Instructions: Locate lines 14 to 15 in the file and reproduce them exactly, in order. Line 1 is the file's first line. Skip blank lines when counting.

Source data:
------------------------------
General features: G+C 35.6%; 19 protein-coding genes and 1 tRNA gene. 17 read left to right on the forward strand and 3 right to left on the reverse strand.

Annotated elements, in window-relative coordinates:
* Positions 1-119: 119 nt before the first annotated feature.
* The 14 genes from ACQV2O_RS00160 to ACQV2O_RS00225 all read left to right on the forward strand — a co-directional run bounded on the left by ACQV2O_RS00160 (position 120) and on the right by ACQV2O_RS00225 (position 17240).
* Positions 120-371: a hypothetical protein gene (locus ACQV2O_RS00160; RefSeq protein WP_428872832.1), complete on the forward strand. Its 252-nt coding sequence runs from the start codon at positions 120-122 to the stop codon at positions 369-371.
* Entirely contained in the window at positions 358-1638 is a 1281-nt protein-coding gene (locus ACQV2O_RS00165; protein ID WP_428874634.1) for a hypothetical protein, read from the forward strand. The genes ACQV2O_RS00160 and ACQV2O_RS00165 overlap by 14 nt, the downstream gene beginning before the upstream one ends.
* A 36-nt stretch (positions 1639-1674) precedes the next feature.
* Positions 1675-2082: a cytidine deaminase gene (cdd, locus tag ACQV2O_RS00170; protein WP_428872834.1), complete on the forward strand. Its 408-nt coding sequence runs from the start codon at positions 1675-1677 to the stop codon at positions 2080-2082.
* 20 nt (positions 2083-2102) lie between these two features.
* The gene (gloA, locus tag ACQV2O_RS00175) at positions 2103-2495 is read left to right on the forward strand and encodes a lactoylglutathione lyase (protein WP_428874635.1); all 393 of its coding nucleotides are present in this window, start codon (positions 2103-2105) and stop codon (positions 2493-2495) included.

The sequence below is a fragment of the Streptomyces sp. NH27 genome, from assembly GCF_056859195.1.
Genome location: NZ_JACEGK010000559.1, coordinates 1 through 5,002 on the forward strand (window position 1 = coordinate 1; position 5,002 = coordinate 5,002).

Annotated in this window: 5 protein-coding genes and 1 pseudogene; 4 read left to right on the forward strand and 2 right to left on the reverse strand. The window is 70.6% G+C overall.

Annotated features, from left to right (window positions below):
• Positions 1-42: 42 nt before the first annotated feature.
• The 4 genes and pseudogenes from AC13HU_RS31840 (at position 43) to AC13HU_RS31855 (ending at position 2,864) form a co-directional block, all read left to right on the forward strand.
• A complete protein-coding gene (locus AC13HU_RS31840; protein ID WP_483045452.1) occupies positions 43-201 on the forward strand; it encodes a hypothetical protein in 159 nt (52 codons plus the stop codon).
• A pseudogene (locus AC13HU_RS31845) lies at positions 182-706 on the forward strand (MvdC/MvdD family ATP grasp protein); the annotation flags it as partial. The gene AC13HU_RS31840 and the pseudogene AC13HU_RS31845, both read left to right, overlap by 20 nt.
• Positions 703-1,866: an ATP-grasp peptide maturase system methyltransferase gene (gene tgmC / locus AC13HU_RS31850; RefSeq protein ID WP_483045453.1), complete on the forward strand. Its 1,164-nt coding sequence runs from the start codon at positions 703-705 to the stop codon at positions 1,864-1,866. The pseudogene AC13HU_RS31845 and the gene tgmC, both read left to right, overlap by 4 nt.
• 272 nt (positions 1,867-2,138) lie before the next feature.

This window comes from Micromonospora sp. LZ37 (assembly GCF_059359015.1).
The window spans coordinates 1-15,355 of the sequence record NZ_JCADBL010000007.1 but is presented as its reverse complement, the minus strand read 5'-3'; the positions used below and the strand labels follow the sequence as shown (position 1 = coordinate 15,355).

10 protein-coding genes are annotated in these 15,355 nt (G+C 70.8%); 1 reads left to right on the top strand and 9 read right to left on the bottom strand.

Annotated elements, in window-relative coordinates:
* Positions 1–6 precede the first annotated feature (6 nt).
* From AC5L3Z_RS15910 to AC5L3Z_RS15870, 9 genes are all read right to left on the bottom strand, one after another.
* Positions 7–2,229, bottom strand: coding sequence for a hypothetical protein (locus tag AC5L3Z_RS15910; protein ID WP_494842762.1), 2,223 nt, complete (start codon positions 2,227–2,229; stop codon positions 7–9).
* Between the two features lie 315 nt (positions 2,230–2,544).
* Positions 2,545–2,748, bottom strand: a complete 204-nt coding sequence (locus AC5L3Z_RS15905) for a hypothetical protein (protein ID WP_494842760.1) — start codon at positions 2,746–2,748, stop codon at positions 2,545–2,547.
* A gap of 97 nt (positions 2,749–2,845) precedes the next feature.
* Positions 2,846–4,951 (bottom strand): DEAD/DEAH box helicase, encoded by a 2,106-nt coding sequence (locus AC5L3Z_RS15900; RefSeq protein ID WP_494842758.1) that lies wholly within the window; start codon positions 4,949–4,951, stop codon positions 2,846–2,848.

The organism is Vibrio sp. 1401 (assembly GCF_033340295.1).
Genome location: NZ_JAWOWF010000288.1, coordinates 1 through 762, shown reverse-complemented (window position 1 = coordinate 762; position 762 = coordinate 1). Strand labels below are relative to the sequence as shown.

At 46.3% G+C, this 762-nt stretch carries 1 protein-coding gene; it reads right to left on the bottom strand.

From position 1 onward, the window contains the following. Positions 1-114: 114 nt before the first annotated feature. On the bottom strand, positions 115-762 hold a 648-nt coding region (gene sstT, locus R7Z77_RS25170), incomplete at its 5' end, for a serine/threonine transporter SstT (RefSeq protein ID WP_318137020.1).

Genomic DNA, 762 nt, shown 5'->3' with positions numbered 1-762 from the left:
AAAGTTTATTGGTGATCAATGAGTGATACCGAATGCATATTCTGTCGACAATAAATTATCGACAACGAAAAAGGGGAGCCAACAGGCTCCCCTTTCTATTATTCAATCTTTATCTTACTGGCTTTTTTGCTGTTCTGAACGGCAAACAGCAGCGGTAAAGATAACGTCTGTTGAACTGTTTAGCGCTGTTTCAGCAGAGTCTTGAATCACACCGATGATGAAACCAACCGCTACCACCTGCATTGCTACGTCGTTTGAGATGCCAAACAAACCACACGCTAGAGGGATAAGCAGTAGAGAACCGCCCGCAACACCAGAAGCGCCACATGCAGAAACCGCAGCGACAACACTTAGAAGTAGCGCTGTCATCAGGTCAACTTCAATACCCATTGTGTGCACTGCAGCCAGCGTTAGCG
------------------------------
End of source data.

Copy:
Annotated features, from left to right (window positions below):
• Positions 1-42: 42 nt before the first annotated feature.